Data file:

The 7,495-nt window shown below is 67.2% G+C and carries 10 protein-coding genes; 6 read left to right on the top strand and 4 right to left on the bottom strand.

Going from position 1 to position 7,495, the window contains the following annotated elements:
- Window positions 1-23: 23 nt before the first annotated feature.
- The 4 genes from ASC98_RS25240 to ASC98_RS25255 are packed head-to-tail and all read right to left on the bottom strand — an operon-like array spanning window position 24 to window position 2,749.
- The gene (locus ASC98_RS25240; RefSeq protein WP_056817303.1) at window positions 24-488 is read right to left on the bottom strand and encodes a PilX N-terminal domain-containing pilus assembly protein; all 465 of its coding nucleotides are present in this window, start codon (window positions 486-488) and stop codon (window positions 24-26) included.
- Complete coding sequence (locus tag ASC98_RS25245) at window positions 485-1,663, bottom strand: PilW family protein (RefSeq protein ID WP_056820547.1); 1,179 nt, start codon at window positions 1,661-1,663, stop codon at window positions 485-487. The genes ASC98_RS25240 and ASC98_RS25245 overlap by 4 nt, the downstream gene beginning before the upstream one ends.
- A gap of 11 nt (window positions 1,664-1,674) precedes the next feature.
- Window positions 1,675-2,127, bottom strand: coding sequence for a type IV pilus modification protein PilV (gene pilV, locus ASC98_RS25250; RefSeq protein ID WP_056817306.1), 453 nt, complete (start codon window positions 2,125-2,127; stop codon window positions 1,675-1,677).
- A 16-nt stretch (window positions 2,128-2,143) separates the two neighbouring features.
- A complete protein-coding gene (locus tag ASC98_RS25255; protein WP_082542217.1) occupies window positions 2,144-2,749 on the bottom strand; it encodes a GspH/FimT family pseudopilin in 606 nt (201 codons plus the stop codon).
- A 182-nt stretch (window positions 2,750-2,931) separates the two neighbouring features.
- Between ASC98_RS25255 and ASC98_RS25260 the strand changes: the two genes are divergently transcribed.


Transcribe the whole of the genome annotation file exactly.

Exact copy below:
The 7,495-nt window shown below is 67.2% G+C and carries 10 protein-coding genes; 6 read left to right on the top strand and 4 right to left on the bottom strand.

Going from position 1 to position 7,495, the window contains the following annotated elements:
- Window positions 1-23: 23 nt before the first annotated feature.
- The 4 genes from ASC98_RS25240 to ASC98_RS25255 are packed head-to-tail and all read right to left on the bottom strand — an operon-like array spanning window position 24 to window position 2,749.
- The gene (locus ASC98_RS25240; RefSeq protein WP_056817303.1) at window positions 24-488 is read right to left on the bottom strand and encodes a PilX N-terminal domain-containing pilus assembly protein; all 465 of its coding nucleotides are present in this window, start codon (window positions 486-488) and stop codon (window positions 24-26) included.
- Complete coding sequence (locus tag ASC98_RS25245) at window positions 485-1,663, bottom strand: PilW family protein (RefSeq protein ID WP_056820547.1); 1,179 nt, start codon at window positions 1,661-1,663, stop codon at window positions 485-487. The genes ASC98_RS25240 and ASC98_RS25245 overlap by 4 nt, the downstream gene beginning before the upstream one ends.
- A gap of 11 nt (window positions 1,664-1,674) precedes the next feature.
- Window positions 1,675-2,127, bottom strand: coding sequence for a type IV pilus modification protein PilV (gene pilV, locus ASC98_RS25250; RefSeq protein ID WP_056817306.1), 453 nt, complete (start codon window positions 2,125-2,127; stop codon window positions 1,675-1,677).
- A 16-nt stretch (window positions 2,128-2,143) separates the two neighbouring features.
- A complete protein-coding gene (locus tag ASC98_RS25255; protein WP_082542217.1) occupies window positions 2,144-2,749 on the bottom strand; it encodes a GspH/FimT family pseudopilin in 606 nt (201 codons plus the stop codon).
- A 182-nt stretch (window positions 2,750-2,931) separates the two neighbouring features.
- Between ASC98_RS25255 and ASC98_RS25260 the strand changes: the two genes are divergently transcribed.